United Nations: Top diplomats from Afghanistan and Pakistan engaged in verbal sparring during a discussion on cross-border terrorism and presence of terrorist safe havens at the UN Security Council meet. (Agencies)
"The fact remains: so long as terrorist sanctuaries continue to exist in Pakistan's soil and some elements continue to use terrorism as an instrument of foreign policy, peace will not prevail, neither in Afghanistan, nor in the region," Afghan Ambassador to the UN, Zahir Tanin, told the 15-member body during a special Security Council discussion on Afghanistan, on Thursday.
"We also are very concerned with ongoing border shelling; this constitutes a serious threat to Afghan sovereignty and the prospect of friendly relations between our two countries," Tanin said referring to the recent exchange of fire across the Af-Pak border.
Pakistani Ambassador to the UN, Masood Khan, later was sharper in his response. "I reject most emphatically Ambassador Tanin's argument - root, trunk and branch - that terrorist sanctuaries exist in Pakistan and some elements continue to use terrorism as an instrument of foreign policy," Khan said.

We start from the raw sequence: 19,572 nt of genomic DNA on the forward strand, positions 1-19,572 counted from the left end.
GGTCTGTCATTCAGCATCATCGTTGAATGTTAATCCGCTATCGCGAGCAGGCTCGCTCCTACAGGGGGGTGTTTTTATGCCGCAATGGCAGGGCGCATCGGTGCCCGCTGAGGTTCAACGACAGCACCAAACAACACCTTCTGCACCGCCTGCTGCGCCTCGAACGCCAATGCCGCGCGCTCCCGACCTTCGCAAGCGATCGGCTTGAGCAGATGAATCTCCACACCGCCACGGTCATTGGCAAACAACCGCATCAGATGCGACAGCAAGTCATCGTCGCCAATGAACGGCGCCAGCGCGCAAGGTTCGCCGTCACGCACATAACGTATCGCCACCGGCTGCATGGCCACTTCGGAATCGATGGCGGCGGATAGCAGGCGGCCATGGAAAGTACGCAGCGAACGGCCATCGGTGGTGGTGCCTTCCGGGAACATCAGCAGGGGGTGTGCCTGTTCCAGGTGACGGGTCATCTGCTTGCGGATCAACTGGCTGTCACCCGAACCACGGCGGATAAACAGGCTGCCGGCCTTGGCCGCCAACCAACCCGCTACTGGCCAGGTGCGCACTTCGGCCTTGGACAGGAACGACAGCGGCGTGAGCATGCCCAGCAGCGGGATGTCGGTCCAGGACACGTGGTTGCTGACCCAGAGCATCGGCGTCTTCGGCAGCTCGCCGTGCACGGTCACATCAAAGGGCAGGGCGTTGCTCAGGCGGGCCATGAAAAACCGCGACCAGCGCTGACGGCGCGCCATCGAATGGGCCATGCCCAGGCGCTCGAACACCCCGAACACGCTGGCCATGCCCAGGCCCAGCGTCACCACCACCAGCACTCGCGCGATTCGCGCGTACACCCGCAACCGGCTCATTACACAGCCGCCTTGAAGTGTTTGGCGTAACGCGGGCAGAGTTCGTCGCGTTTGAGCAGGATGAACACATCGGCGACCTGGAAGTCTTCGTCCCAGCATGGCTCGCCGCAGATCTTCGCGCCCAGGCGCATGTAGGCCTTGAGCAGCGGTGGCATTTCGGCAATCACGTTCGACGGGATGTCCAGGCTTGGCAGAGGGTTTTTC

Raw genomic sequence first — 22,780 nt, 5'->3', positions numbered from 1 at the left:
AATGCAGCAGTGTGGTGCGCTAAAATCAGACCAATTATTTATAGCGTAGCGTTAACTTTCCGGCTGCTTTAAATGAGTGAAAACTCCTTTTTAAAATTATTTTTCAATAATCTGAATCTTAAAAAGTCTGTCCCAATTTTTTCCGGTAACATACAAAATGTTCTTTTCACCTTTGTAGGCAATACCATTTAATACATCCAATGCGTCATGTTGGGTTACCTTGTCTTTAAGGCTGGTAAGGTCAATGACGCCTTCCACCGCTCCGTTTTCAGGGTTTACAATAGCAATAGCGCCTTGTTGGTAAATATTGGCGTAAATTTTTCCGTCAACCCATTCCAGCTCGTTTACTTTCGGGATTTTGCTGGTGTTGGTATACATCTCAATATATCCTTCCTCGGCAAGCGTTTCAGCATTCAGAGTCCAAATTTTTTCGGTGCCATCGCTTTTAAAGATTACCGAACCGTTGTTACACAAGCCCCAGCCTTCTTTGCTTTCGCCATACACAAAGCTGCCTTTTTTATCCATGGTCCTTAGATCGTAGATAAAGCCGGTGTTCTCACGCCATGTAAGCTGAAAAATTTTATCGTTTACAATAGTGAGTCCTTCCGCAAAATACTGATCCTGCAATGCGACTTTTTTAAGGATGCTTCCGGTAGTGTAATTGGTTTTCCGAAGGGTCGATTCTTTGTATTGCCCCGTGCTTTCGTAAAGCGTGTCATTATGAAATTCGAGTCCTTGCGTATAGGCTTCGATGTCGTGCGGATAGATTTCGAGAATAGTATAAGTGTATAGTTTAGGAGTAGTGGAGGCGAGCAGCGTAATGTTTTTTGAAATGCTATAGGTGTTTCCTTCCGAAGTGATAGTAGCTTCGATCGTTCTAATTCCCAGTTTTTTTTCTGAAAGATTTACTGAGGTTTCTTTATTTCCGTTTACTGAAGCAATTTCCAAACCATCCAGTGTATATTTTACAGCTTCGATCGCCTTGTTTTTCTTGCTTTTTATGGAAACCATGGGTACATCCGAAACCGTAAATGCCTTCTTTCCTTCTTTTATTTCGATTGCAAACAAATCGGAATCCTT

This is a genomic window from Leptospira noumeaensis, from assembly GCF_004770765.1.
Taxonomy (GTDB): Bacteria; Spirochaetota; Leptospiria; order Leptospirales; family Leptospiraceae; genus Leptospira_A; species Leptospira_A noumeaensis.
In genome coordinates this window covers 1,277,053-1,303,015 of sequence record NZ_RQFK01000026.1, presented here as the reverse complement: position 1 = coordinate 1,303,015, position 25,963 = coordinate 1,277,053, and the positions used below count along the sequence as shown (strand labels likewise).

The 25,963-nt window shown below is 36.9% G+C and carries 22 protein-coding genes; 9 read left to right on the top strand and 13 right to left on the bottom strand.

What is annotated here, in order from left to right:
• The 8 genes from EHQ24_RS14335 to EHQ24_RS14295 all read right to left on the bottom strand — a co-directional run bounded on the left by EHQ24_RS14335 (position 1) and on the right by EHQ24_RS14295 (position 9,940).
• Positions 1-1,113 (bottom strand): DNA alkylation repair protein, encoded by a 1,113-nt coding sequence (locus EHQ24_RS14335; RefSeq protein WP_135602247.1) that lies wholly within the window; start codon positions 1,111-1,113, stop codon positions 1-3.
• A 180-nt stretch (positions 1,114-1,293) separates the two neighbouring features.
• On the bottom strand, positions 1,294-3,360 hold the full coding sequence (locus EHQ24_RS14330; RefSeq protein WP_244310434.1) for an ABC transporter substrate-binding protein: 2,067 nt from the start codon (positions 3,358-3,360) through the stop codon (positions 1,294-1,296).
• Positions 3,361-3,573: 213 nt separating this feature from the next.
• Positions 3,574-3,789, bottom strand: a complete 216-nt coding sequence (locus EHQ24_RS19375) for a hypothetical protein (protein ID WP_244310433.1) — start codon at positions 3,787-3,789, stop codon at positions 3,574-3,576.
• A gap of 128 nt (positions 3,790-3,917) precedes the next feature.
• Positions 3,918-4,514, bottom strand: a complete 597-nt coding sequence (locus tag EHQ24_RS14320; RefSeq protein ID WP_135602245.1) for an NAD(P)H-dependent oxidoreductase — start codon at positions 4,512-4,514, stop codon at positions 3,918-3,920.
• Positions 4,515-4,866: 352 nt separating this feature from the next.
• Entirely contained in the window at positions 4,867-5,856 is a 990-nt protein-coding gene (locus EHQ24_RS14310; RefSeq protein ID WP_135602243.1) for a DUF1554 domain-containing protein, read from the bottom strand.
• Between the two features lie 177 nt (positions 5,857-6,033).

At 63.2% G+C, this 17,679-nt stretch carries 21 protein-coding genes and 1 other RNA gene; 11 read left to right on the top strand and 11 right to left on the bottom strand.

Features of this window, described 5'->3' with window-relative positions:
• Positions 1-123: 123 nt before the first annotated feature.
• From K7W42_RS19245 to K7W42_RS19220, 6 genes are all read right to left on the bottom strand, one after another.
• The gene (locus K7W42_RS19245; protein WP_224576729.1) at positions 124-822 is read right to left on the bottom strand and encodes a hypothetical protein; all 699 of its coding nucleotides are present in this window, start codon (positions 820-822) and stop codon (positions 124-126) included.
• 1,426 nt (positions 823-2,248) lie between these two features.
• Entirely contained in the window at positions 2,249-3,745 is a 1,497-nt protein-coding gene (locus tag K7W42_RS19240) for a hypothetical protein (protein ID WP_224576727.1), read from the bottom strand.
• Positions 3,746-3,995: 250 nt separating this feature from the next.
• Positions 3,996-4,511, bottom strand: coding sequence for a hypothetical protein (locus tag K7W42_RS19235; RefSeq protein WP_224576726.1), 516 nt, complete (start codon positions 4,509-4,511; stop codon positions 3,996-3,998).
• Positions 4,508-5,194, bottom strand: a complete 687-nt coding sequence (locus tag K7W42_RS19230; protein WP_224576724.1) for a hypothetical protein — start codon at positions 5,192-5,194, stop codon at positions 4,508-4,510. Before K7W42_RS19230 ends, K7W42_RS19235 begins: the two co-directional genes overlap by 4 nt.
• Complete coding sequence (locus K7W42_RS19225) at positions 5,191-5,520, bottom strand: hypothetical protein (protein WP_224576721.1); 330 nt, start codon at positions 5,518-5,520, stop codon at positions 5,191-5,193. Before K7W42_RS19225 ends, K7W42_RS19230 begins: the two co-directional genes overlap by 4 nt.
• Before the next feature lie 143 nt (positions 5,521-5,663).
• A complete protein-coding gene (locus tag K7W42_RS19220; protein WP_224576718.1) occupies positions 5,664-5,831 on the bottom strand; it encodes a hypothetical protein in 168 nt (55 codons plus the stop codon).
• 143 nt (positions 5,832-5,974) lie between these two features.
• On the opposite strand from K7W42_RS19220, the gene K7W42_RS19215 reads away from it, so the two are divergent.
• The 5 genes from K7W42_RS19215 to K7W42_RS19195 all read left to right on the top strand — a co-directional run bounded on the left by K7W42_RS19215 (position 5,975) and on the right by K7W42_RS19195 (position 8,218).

"No, sir, this is not true; and you also know this is not true. And this is not good diplomacy… In Pakistan, we do not operate as elements, but as a whole, as one state. All institutions of the state have consensus that terrorism is a threat to both Pakistan and Afghanistan and therefore both countries should work together to eliminate this scourge," Khan said.
"I have not rebutted Ambassador Tanin's argument as a tit for tat response or to settle scores. I have said this to highlight that terrorists operate on both sides of the porous border. Many attacks against Pakistan are planned on Afghan soil," he added.
"That is why we need more aggressive policing and surveillance of the border. This will also help stop the shelling. We must not allow terrorists to manipulate and divide the people of Afghanistan and Pakistan," Khan said.
The two countries share a 2,640 kilometre-long porous border known as the Durand Line. Islamabad feels the Tehrik-i-Taliban Pakistan is supported by elements in Afghanistan for launching attacks inside Pakistan.
United Nations: Top diplomats from Afghanistan and Pakistan engaged in verbal sparring during a discussion on cross-border terrorism and presence of terrorist safe havens at the UN Security Council meet.